You may think that you've seen Sleeping Beauty. And you may think that you've seen marionettes. But, you haven't really seen Sleeping Beauty as performed by marionettes until you've seen the Carlo Colla company's version currently playing at The New Victory Theater in Manhattan through Sunday, November 10, 2013, after opening this weekend.
This ninety minute long production (with one intermission) is perfect for children who find the Disney movie too simplistic, and the production values of the Swedish Cottage Marionette Theatre in Central Park too bare-bones (the latter is, nevertheless, worthwhile as one of the city's best family bargains).
The Sleeping Beauty offered by New Vic boasts a script translated from Italian and, as a result, is filled with rich, evocative, majestic language not usually found in your typical kiddie show. Words like "venerable," "sovereign," and "chamberlain" and phrases like "delight the palate" and "eminent cortege" are used in context, so that children unfamiliar with them can still follow the story, while others can avoid feeling talked down to (for some kids, nothing turns them off faster than feeling patronized).
The show also employs excerpts from Tchaikovsky's The Sleeping Beauty, Op. 66 (Ballet) to underscore the dialogue.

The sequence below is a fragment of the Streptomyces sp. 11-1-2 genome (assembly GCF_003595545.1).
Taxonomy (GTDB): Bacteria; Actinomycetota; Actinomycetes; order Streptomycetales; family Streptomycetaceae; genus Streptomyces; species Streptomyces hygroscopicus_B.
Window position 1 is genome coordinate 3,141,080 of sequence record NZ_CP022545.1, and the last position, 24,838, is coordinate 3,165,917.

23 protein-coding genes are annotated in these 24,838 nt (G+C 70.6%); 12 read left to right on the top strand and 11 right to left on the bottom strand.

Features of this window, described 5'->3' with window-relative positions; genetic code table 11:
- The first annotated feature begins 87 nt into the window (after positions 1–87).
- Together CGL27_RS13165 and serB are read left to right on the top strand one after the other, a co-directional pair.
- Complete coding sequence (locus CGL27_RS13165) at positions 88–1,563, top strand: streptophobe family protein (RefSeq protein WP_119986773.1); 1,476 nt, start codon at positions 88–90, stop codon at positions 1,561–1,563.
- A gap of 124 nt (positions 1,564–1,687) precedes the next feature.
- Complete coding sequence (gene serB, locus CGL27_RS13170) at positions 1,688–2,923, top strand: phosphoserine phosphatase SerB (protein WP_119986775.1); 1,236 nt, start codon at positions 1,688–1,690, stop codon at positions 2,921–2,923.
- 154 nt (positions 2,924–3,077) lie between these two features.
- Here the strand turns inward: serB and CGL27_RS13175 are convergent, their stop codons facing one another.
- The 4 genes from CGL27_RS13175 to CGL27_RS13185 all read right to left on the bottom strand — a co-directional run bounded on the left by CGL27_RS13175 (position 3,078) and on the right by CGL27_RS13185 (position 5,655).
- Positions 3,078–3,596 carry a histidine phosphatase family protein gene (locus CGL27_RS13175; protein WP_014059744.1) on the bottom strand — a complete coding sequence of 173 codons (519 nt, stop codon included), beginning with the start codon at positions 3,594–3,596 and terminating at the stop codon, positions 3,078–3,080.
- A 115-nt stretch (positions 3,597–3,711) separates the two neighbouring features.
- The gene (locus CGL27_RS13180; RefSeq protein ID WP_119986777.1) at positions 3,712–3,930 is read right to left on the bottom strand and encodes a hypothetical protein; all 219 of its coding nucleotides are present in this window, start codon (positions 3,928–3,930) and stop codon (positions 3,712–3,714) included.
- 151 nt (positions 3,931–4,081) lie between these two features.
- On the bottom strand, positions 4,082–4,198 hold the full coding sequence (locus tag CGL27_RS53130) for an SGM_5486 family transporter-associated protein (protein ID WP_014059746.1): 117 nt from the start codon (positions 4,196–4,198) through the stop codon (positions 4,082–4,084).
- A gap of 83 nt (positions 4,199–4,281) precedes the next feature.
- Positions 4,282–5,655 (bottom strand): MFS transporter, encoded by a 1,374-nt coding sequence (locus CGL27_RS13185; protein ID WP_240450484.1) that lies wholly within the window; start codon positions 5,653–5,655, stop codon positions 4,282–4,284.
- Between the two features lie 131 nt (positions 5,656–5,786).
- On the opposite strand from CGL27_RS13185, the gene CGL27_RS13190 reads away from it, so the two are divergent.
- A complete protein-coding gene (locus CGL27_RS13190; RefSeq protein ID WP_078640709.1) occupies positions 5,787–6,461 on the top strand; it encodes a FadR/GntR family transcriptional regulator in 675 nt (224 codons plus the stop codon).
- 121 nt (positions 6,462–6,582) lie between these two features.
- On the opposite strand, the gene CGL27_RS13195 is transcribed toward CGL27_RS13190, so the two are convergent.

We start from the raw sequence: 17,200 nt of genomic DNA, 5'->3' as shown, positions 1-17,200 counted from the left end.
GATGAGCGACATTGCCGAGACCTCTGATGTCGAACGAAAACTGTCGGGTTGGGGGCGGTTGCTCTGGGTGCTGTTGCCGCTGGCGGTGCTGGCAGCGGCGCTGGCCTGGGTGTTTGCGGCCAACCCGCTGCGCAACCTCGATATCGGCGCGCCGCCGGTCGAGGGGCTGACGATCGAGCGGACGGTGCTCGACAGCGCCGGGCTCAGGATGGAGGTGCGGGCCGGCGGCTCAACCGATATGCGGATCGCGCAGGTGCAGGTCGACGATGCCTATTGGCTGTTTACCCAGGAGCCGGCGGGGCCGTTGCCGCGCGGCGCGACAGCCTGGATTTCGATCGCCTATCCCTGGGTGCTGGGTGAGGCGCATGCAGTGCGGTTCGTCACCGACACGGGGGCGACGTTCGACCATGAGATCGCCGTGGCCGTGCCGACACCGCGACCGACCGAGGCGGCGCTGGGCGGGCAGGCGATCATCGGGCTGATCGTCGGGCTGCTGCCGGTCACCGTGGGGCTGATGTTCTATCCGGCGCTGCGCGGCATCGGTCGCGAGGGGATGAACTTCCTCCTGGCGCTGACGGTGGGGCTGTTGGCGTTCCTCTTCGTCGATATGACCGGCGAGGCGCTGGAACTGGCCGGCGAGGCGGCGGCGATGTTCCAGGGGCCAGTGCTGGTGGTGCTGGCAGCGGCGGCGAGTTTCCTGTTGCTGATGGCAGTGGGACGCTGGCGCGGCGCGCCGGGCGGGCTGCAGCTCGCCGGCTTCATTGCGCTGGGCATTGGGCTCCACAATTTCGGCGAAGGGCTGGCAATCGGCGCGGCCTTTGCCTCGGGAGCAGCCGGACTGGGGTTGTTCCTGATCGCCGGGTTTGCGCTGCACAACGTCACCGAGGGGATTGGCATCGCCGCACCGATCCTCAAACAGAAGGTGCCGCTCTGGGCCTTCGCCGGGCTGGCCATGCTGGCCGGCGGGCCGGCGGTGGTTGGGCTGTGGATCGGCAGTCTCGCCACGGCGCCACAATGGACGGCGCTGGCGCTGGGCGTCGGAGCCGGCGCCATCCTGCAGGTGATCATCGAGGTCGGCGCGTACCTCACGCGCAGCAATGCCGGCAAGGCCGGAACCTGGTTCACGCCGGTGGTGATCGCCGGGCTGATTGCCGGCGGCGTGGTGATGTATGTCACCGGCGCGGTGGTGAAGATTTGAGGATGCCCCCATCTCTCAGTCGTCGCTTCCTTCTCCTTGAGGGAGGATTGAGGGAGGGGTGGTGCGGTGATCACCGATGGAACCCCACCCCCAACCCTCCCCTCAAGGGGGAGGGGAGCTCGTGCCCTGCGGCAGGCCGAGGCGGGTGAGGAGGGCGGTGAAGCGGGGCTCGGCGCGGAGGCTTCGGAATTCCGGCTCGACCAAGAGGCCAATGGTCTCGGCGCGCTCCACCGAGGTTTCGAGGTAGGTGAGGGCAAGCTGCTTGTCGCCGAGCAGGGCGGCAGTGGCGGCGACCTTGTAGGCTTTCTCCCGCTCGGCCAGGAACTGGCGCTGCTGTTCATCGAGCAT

But, the true unique selling proposition of this particular Sleeping Beauty are the opulent costumes and sets on display, from golden ballrooms to bramble covered castes, from smoke-breathing dragons to a princesses and fairies who change their delicately beaded gowns more frequently than a hostess at the Academy Awards. The stagecraft is top-notch, prompting cries of "how did they do that?" from the pint-sized audience.
Luckily, when your children have questions (and when do your children ever not have questions?), the puppeteers have answers!
After the show, the curtain is raised and the audience not only sees how the panels slid together to create the eye-popping effects, but also meets the hard-working puppeteers on a platform above the stage, and is invited to probe the mysteries of how such an intricate marionette production comes together. No question is off-limits, including trade secrets!
Seats in the balcony start at $14 and go up to $48 for orchestra seating. Hurry, many shows are already sold out!